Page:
Back to the Days of Yore

Technology is great. We can connect with our family and friends in an instant via texts and “long-distance-free phones.” Losing our way is now greatly diminished because of GPS technology, and we can entertain ourselves via an endless array of games, movies, and television shows available on our smart phones, computers, and televisions. If we need a question answered, we turn to the Internet rather than heading to our local library. What would we do without these amazing machines?

However, Saturday night was a prime example of how technology has also robbed us of valuable time we lose because of these great necessities of life. How many hours do we whittle away when we set up our new phones and computers, fix problems with these wonders of modern times, and scratch our heads in puzzlement as we attempt to figure out how to set up a Twitter account?

We have become more impatient. Even three year olds are guilty of this as exemplified by Bryce, when he complained that a video on my phone was taking too long to load.

Last night, as Dad and I were about to settle down for “Saturday night at the movies” in our living room, our aging router decided to kick the bucket. Four hours later, Dad was finally calm, while I was ranting about how an evening on the prairie back in the days of yore was probably far less stressful than how we just spent our night.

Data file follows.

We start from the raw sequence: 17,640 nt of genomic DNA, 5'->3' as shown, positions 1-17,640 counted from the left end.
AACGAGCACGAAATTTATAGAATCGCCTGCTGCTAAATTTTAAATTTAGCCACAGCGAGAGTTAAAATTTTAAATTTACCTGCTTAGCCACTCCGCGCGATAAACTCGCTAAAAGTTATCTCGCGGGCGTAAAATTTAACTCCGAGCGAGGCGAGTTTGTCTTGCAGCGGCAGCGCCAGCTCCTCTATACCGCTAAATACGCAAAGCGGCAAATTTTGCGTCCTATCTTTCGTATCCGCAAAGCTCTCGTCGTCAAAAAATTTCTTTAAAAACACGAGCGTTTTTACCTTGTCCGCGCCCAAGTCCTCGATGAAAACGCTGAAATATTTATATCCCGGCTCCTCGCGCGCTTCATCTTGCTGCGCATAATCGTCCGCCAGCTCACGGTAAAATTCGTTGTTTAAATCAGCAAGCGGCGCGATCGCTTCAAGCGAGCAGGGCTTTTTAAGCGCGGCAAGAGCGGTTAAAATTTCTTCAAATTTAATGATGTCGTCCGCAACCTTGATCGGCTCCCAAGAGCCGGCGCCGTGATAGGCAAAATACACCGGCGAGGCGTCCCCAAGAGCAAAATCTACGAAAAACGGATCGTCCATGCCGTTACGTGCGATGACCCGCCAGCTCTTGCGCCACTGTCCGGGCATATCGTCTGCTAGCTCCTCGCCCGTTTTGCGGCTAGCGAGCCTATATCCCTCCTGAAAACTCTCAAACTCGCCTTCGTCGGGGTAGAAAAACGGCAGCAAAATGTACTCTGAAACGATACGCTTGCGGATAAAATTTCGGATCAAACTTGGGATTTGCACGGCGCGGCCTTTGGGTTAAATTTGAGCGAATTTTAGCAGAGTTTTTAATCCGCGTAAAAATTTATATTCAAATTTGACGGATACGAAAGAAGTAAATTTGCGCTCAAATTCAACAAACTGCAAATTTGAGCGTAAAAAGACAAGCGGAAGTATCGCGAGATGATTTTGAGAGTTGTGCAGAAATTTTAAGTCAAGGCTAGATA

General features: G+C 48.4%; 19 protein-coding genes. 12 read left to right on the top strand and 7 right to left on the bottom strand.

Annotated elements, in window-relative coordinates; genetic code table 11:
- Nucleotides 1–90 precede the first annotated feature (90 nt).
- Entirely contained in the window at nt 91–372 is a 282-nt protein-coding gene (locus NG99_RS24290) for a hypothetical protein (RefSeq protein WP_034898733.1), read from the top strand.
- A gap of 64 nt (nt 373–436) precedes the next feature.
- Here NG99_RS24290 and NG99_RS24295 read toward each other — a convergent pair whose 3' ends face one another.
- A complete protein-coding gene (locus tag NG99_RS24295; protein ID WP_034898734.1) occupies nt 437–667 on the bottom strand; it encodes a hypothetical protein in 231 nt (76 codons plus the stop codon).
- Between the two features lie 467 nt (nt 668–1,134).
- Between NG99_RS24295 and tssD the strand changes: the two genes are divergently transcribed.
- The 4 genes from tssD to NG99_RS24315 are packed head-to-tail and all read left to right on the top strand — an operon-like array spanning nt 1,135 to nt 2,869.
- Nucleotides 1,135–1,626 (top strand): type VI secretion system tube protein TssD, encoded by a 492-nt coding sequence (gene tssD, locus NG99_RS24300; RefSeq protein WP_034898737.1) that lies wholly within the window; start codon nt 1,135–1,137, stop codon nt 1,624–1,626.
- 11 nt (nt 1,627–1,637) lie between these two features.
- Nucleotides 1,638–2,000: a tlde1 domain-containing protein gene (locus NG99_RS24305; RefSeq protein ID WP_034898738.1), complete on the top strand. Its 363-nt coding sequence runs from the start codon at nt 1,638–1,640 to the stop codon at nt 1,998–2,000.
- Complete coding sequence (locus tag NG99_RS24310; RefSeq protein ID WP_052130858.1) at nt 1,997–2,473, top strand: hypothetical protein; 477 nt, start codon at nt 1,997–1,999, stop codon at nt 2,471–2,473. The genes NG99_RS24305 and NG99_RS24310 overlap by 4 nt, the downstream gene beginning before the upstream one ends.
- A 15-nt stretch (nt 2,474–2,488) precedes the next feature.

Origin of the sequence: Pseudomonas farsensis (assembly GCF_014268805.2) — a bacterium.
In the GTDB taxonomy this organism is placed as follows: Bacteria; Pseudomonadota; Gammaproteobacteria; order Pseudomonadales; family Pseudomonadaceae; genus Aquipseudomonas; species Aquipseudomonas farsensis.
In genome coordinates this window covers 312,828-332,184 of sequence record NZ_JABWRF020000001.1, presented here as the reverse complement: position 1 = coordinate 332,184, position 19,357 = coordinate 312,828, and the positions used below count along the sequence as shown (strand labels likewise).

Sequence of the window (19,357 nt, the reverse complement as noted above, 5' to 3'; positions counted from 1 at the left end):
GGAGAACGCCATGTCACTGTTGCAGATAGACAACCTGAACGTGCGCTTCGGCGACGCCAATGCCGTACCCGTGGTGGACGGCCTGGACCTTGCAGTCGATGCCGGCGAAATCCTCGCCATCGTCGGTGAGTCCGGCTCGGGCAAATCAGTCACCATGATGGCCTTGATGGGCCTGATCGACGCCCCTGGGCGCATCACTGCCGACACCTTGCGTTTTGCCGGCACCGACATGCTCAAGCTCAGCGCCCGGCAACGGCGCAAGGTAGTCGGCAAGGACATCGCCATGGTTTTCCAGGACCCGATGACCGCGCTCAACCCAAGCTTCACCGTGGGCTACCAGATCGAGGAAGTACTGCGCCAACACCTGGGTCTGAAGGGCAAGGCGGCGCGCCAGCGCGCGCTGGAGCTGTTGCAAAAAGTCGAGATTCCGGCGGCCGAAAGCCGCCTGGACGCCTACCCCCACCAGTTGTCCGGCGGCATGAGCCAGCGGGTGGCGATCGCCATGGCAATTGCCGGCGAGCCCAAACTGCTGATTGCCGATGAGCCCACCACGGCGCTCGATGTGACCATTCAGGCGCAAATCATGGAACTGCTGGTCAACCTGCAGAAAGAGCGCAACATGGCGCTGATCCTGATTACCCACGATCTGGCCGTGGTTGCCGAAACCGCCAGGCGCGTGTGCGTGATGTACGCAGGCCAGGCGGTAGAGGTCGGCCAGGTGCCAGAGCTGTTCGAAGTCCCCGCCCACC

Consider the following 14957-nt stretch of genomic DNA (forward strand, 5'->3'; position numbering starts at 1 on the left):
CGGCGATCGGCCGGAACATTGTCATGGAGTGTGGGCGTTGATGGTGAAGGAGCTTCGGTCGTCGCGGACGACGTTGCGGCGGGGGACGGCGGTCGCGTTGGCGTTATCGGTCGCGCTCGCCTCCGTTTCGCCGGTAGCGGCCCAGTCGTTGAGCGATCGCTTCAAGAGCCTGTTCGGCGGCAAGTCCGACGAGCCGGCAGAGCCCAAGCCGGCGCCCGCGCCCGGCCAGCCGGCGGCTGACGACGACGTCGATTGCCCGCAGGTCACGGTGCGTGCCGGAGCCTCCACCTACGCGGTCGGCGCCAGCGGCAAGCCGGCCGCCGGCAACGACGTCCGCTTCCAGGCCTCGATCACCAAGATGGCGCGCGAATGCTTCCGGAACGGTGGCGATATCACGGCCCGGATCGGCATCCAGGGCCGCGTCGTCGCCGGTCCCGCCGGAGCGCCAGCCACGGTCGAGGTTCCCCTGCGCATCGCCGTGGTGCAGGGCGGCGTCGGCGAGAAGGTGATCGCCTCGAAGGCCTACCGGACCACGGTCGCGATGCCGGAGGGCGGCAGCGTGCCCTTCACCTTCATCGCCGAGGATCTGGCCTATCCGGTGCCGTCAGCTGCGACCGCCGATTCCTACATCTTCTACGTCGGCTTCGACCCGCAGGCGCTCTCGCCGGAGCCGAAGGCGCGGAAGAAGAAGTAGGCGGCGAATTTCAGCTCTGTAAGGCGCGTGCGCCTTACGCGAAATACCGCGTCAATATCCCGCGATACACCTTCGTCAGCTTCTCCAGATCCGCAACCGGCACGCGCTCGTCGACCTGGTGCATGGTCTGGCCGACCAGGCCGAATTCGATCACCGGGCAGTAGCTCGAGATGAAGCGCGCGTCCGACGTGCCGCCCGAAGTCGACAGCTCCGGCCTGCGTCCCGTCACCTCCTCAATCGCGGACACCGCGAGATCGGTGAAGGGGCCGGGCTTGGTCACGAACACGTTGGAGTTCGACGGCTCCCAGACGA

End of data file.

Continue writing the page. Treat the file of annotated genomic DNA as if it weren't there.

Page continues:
I was thinking about a typical Saturday night at the Ingalls household. Caroline and the girls would clean up the dishes and then gather around the fire and sing along as Pa played his fiddle. Perhaps they read a book or took their weekly bath. In any case, they did not have their evening plans wasted by spending three hours trying to figure out how to put their technological house back together.

They did not fritter away an hour of their life getting into their horse and buggy to go down to the general store to pick up a new router. Ma and Pa did not need to deal with a millennial named Brandon who was mentally laughing at them because they just had no idea if they should purchase the $39.99 router or the $299 router. (Brandon, Grandma and Bampa Consumer were able to figure out how to put our house back together without your help. So there!)

I love all these gadgets–I really do. But sometimes I wonder if we all save more time or waste more time because of them. You all grew up with this, so what are your thoughts?

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3 thoughts on “Back to the Days of Yore

  1. I think technology makes some things easier and life harder. I was diagnosed with clinical depression and anxiety a couple years back and have found the studies are right – constantly being connected with social media only makes it worse. It’s great to be able to read the headlines on my way to work or know what my mom is up to every hour of the day, but I have found every once in a while I need to just delete all the SM from my phone, and just embrace the quiet in my head in an attempt to keep my sanity.

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